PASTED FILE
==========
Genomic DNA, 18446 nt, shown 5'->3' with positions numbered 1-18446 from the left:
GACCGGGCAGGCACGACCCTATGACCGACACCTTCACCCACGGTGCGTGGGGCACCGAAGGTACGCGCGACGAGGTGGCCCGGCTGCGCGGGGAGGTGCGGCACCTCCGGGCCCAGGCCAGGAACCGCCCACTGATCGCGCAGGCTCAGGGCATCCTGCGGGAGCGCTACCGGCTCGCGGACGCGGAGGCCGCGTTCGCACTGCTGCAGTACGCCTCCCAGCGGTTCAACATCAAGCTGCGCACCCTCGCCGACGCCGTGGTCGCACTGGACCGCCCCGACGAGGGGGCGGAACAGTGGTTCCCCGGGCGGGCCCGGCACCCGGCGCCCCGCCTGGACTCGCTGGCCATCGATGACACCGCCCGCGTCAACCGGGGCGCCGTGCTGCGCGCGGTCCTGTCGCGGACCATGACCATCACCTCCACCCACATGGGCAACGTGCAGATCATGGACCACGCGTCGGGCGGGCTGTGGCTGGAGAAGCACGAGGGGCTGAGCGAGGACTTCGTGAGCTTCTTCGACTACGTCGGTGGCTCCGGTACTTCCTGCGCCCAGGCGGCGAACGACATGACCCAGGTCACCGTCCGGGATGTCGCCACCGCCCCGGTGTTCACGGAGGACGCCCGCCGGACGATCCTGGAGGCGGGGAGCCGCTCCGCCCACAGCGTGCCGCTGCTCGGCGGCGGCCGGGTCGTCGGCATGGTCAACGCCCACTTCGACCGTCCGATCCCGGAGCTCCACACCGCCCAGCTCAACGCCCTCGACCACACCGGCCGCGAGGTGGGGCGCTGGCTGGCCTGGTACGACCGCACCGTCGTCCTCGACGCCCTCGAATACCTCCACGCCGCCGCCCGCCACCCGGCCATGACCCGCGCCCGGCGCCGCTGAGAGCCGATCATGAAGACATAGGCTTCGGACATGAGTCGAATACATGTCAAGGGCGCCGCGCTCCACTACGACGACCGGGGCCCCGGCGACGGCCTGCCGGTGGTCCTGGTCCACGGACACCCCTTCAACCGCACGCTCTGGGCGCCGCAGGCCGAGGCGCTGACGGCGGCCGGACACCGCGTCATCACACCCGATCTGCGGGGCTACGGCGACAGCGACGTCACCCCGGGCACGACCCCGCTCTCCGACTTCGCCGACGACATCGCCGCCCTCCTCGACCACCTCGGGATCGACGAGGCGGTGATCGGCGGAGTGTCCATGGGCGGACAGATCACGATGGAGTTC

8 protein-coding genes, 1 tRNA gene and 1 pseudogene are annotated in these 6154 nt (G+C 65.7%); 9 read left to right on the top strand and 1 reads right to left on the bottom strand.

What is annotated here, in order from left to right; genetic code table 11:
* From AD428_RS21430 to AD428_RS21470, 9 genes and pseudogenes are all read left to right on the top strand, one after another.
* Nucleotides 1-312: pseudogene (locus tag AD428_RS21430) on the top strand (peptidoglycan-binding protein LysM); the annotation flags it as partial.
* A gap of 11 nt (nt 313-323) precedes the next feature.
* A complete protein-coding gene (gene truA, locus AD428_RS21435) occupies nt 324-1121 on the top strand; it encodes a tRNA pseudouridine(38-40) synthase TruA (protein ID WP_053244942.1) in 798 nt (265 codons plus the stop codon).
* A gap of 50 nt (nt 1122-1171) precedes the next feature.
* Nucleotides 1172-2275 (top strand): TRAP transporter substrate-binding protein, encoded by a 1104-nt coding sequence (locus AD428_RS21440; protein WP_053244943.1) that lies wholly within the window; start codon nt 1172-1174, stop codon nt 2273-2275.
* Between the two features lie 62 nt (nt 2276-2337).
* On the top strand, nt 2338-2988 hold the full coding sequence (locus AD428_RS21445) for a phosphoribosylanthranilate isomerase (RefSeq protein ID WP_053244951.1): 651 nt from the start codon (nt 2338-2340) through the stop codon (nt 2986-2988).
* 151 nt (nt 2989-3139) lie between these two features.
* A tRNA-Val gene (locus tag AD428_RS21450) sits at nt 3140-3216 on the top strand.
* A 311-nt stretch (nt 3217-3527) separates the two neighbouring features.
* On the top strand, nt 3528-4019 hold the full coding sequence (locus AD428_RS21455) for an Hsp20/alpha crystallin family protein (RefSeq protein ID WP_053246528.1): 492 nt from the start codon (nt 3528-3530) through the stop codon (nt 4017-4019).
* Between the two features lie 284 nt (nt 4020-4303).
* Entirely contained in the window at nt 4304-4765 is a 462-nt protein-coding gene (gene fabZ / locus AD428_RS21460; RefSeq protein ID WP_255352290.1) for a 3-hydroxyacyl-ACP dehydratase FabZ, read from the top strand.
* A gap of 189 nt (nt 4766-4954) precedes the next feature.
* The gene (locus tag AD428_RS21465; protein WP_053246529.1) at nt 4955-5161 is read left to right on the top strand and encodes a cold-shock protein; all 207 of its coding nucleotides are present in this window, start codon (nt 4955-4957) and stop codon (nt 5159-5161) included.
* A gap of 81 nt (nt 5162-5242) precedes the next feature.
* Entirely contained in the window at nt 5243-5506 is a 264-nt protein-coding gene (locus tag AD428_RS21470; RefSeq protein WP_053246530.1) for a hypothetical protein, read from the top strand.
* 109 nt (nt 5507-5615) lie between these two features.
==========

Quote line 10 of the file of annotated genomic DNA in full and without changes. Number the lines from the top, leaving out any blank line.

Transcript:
* Nucleotides 1172-2275 (top strand): TRAP transporter substrate-binding protein, encoded by a 1104-nt coding sequence (locus AD428_RS21440; protein WP_053244943.1) that lies wholly within the window; start codon nt 1172-1174, stop codon nt 2273-2275.